Wool Crepe

Wool crepe uses wool fibers, unsurprisingly. It’s a more wiry fabric that looks luxurious. The production process involves treating the threads with chemicals during the weaving.

Synthetic Crepe

Polyester crepe is the most common synthetic option, but this synthetic crepe fabric can also use polyester or elastane. It’s relatively thin and lightweight, even for a crepe fabric. It offers a stunning flowy drape and is best for blouses, skirts, and dresses. Sometimes elastane or similar synthetic fibers mix with the polyester fibers to make a stretchier crepe fabric.

Crepe-Back Satin

While most crepe fabrics feel the same on either side, crepe-back satin combines satin and crepe textures. One side has a smooth, slippery texture while the other has a wrinkly appearance and rougher feeling or crepe.

Crepe Charmeuse

This type of crepe fabric uses silk fibers woven using the satin weave. It’s one of the highest quality crepes, offering a flat back and flowing appearance.

Scuba Crepe

This crepe fabric uses polyester fibers and a small percentage of spandex. It looks and feels like crepe, but it behaves with more elasticity, making it easier to work with and use for more casual clothing.

How Is Crêpe Fabric Made?

How is Crepe Fabric Made

The key to making crepe fabric is twisted fibers. While most crepe fabrics use the satin weave to accomplish the breezy feel, people experiment with the plain weave and twill weave too!

These variations are still categorized as crepe fabric, as long as the fibers twist into crepe twist yarns. Essentially, the tightly twisted fibers are what defines the fabric.

As you can see from the above section, you can manipulate crepe fabric in many ways to create variations of this popular fabric. But the general process to make a crepe fabric is as follows:

  1. Natural or synthetic fibers create twisted yarns. Crepe yarn uses a hard twisting method determined by the number of twists per inch of thread.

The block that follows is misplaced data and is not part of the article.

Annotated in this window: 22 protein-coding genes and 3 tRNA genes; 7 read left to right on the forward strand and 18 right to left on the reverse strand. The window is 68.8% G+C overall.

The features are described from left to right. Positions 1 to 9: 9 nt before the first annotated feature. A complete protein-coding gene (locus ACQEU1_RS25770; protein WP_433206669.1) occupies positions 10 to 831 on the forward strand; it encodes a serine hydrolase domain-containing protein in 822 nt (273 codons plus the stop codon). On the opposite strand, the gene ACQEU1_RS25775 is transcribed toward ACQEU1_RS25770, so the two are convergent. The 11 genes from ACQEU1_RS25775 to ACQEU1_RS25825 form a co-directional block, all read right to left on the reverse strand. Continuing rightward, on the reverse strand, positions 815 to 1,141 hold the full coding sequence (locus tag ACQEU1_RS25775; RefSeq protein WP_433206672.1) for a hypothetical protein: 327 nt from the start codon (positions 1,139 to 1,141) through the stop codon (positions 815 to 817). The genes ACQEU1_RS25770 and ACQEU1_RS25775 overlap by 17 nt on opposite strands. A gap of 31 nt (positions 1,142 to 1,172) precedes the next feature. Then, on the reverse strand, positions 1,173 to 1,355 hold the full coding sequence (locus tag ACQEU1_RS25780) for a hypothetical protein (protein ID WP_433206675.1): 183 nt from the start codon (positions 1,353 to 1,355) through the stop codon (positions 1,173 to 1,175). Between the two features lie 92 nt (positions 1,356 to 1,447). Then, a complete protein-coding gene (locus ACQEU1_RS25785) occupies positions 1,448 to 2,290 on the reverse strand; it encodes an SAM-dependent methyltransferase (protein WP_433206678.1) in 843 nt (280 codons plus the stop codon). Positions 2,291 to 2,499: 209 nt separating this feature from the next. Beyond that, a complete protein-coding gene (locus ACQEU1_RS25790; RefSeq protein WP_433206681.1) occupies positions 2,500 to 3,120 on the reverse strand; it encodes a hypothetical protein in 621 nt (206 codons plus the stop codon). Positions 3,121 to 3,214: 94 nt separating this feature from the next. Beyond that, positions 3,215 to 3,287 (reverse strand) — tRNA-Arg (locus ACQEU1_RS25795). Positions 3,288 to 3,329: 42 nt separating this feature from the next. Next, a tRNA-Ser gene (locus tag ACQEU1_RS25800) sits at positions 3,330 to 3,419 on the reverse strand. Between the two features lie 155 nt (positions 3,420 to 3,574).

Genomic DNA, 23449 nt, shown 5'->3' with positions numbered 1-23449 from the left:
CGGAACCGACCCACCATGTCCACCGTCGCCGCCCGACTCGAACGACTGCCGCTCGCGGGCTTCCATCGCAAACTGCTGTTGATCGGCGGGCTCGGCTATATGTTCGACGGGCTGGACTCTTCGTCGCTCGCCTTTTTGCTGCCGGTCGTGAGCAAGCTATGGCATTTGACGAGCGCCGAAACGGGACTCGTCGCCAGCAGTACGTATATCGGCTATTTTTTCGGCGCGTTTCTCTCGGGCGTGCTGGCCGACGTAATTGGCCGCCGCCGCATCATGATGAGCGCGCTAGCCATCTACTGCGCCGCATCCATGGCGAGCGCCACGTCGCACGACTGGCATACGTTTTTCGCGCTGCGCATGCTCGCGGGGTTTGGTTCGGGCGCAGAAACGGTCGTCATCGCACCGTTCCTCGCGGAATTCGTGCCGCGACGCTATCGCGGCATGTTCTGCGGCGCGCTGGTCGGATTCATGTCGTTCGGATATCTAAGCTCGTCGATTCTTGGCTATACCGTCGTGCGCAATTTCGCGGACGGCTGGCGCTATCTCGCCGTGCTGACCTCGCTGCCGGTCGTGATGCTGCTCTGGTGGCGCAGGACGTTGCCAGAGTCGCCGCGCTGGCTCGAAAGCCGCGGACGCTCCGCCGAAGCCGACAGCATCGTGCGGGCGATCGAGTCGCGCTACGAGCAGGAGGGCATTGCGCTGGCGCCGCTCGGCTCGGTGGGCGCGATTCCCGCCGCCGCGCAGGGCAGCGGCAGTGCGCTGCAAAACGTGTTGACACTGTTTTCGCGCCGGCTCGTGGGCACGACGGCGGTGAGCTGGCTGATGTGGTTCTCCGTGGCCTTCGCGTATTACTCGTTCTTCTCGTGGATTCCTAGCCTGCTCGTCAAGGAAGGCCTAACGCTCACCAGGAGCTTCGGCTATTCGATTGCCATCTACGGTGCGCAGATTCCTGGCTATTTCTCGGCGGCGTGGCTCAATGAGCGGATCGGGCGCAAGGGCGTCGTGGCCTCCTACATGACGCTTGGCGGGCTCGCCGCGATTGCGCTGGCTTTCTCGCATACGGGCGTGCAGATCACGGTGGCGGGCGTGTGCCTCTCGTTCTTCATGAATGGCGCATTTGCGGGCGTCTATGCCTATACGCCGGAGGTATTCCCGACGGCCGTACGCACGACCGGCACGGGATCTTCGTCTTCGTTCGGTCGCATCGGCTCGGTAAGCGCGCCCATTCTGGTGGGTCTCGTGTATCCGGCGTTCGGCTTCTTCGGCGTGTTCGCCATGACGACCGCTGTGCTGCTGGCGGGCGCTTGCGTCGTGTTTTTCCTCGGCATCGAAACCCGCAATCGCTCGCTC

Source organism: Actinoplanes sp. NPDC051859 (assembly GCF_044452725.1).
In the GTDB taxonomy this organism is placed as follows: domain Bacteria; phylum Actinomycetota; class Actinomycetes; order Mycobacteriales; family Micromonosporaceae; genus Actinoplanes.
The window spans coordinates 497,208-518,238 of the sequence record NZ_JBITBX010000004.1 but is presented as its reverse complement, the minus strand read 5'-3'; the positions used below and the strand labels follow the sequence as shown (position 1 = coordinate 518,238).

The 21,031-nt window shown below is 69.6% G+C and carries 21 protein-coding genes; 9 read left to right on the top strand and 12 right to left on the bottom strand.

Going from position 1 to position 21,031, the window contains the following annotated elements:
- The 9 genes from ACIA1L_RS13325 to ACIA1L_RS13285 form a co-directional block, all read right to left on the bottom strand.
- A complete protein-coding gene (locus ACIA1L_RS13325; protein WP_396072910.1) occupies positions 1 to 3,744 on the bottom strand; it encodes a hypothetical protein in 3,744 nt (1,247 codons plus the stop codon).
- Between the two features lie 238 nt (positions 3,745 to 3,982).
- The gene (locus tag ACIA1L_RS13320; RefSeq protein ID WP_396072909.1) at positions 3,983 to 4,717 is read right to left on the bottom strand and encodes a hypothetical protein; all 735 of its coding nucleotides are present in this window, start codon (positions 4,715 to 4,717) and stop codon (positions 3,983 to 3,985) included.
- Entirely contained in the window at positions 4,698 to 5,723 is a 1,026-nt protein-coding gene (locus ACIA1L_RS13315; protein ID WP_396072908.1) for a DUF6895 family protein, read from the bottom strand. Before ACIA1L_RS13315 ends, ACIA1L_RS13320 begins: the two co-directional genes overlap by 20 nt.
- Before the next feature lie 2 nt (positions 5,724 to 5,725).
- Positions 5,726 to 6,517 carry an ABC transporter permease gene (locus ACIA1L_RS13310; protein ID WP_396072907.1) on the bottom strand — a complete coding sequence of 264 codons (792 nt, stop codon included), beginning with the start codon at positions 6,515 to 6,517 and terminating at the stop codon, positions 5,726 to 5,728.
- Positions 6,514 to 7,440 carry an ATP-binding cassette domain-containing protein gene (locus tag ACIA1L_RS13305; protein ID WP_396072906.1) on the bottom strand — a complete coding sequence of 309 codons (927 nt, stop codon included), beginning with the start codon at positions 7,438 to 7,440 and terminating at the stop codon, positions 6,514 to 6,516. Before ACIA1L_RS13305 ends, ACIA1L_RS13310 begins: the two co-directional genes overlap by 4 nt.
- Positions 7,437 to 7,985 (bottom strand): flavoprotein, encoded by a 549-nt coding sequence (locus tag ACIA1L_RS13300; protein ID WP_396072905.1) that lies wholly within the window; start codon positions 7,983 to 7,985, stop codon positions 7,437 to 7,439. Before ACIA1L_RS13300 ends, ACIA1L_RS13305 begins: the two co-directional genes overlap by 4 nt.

Note: Two ways to accomplish a hard twist are: “S” twists or “Z” twists. S twists are right-handed, while Z twists are left hand twists. To the untrained eye, the twists can look very similar. 

  1. Once the crepe yarn is ready, you can dye and chemically treat it. Some crepe varieties use dyes or treatment chemicals throughout the weaving process, but most apply these before making the fabric.
  1. After the crepe yarns have the desired dye and treatment, it’s woven together with a satin weave technique to create a stunning crepe fabric!

As mentioned, the twist of the fibers is the most important aspect of the crepe-making process. Without crepe yarns, the fabric cannot be considered a crepe fabric.

How Is Crêpe Fabric Used?

Crepe has hundreds of uses, mostly in the fashion industry. However, some home decor and goods can use crepe to create a stunning atmosphere.

Despite how tricky crepe fabric can be to work with, it’s still one of the most popular fabrics, thanks to its dramatic appearance and stunning texture.

High Fashion

Crepe finds its way into high fashion all the time. Crepe is an excellent material for creating gorgeous draping and dramatic clothing. Along with fashion, crepe is common in costumes and other decorative garments, like clothes for ceremonial occasions.

  • Evening gowns
  • Wedding dresses
  • Mourning wear
  • Blouses
  • Skirts
  • Pants
  • Lingerie
  • Ceremonial dresses

Casual Wear

While crepe has a home in high fashion, it’s also in casual, everyday clothing! While it has a similar feel to luxurious fabrics like satin and silk, it is more durable. As discussed, crepe is delicate but still tougher than fabrics like sateen or chiffon. Below are examples of casual wear:

  • Shirts
  • Pants
  • Skirts
  • Dresses


Because crepe is so airy and luxurious, it’s easy to use it in decorative accessories. It offers a show-stopping appearance without being obnoxious or overwhelming. You can find accessories using crepe-like:

  • Scarves
  • Hats
  • Gloves
  • Shawls
  • Wraps

Household Textiles

While crepe is most popular for clothing, it can also work as a household textile. If you love crepe and want to incorporate it into your home, it can work as the following items:

  • Curtains
  • Home decor
  • Pillowcases
  • Bed sheets
  • Tablecloths
  • Napkins

Advantages of Crêpe Fabric

Crepe has many top-notch qualities, making it a popular choice for various garments and products. Below are the top advantages to consider:

Fluid Draping

For dramatic draping, crepe is one of the best fabrics. It can be manipulated easily and has a flowy, breezy element ideal for draping.